Limit Brute-Force Attacks on Self-Hosted WordPress

A while ago, I had gone and downloaded the plugin Limit Login Attempts on the advice of a blog post which I have since lost. The idea is that WordPress allowing unlimited login attempts make it easy (relatively easy) to get into your WordPress installation by brute force.

Not that anyone would want to get into such a small blog, but oh well! It’s a tiny plugin, and affects admin only, so no harm in just putting it in. Install and forget, basically.

Fast forward to now. After a long while of ignoring my blog, I come back and made a new theme, started blogging again, the works. Doing my bit of housekeeping, I was reassessing the plugins on my blog (not a lot) and checked the Limit Login Attempts plugin admin page out.

4,378 lockouts since last reset


Granted, it’s probably not a lot compared to much bigger, more well-known blogs. But it’s definitely way more than I would have expected in my neck of the woods. I put the plugin sometime within the last two years, so that’s almost 6 lockouts everyday on average (more if the plugin is only over a year old).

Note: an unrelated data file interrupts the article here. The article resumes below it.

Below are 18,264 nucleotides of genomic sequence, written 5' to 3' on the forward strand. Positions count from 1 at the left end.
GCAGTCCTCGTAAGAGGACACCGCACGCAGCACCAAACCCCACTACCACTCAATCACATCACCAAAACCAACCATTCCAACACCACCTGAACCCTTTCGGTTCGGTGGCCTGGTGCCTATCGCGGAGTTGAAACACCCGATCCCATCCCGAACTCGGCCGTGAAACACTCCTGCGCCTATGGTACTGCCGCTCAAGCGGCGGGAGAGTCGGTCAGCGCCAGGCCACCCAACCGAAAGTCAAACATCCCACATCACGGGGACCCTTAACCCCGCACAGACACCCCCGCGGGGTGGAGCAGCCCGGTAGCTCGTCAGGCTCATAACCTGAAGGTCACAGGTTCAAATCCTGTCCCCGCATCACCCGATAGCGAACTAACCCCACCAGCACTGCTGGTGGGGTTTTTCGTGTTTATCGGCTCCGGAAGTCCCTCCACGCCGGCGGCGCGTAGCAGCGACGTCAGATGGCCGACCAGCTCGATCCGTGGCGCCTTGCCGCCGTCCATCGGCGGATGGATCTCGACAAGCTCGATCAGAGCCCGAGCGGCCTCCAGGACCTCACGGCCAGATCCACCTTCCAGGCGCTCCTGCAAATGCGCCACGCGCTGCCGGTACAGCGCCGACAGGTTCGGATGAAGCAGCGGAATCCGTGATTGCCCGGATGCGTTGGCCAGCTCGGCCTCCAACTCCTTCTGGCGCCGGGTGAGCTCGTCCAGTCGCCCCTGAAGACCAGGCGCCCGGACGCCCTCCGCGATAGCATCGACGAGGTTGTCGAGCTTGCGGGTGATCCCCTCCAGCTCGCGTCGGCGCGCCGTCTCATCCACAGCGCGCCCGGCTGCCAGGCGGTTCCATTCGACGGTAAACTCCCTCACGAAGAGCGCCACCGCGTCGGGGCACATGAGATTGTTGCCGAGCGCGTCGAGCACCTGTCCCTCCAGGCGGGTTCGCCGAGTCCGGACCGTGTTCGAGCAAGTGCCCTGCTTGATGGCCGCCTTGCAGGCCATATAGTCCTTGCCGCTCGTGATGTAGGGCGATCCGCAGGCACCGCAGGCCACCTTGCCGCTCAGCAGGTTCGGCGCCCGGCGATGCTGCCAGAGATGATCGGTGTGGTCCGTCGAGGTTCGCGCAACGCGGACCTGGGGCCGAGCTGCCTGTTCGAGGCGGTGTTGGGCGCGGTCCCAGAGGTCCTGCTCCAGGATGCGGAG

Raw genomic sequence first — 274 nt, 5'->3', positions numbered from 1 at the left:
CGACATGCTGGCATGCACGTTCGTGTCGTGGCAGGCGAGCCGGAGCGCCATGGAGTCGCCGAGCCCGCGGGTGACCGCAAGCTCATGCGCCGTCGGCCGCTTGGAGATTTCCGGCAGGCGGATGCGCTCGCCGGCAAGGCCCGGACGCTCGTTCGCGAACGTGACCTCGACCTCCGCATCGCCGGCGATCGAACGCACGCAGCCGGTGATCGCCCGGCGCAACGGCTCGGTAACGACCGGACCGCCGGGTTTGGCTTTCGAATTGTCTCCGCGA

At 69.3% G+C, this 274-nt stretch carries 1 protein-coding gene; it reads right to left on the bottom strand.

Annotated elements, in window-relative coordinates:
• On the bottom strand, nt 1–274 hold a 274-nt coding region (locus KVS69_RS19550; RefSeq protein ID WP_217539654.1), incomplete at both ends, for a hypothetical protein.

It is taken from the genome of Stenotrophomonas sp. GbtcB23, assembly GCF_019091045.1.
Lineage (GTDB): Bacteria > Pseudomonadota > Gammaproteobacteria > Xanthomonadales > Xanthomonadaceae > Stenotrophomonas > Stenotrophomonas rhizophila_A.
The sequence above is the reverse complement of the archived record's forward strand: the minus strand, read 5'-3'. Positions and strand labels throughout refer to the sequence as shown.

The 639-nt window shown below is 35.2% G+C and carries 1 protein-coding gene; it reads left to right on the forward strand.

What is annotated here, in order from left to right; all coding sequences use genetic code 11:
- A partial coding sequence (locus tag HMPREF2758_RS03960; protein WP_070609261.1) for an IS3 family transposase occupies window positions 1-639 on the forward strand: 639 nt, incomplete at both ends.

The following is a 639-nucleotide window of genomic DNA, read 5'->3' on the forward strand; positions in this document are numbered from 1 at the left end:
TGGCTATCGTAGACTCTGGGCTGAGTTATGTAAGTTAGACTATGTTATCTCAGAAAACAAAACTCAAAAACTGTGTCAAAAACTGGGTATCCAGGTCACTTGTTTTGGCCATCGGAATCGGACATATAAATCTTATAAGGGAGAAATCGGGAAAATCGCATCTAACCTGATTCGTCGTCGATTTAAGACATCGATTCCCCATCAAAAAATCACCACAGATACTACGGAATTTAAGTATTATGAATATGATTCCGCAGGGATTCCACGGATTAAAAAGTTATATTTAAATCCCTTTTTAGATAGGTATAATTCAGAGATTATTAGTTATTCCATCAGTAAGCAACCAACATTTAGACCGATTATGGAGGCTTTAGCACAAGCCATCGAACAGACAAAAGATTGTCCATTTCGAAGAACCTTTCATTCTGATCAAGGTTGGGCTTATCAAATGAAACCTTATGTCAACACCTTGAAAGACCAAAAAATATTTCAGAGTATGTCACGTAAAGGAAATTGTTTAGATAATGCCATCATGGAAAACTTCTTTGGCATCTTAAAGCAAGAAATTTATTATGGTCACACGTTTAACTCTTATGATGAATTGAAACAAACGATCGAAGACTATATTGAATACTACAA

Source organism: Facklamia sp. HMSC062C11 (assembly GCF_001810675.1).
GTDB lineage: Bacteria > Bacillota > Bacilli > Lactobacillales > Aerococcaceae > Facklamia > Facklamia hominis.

I can’t imagine just how many times their brute force scripts would have hit my server were it not for lockouts. A lot of times they hit not only the 30-minute lockout, but also the 24-hour lockout period (3 lockouts, and you hit the 24-hour period lockout).

My own settings for my site are only slightly different from what comes out of the box:

Limit Login Attempts settings

The base settings allow 3 lockouts before increasing the lockout time, but I lowered it down to 2; I actually wanted to push it all the way down to 1. I use a password manager, I’m always on my own machine, and so it’s not very likely that I would need more than three tries to get my password correct. But, well, just in case. Go ahead and push it down to 1 if you’re brave, that’s six less attempts they can try. Less bandwidth spent for you ;)

I should also note that when they hit the 30-minute lockout with one login ID, about half the time they would try using a different login ID. Rinse and repeat. Scrolling down the list of lockouts, I see a bunch of attempts trying to login as the following:
Brute force attacks against my self-hosted WordPress install

  1. admin
  2. administrator
  3. support
  4. whimsical
  5. adm
  6. login
  7. root

All this tells me two things:

  • Don’t assume that you’re not a target. I’m small fish but I’m getting regular attempts; chances are, you are too. You just don’t know it. Get the plugin.
  • Don’t use any of the above login IDs for your self-hosted WordPress login. Don’t use your domain name as the login. (Don’t use your name, either.)

Stay safe.

Next Page »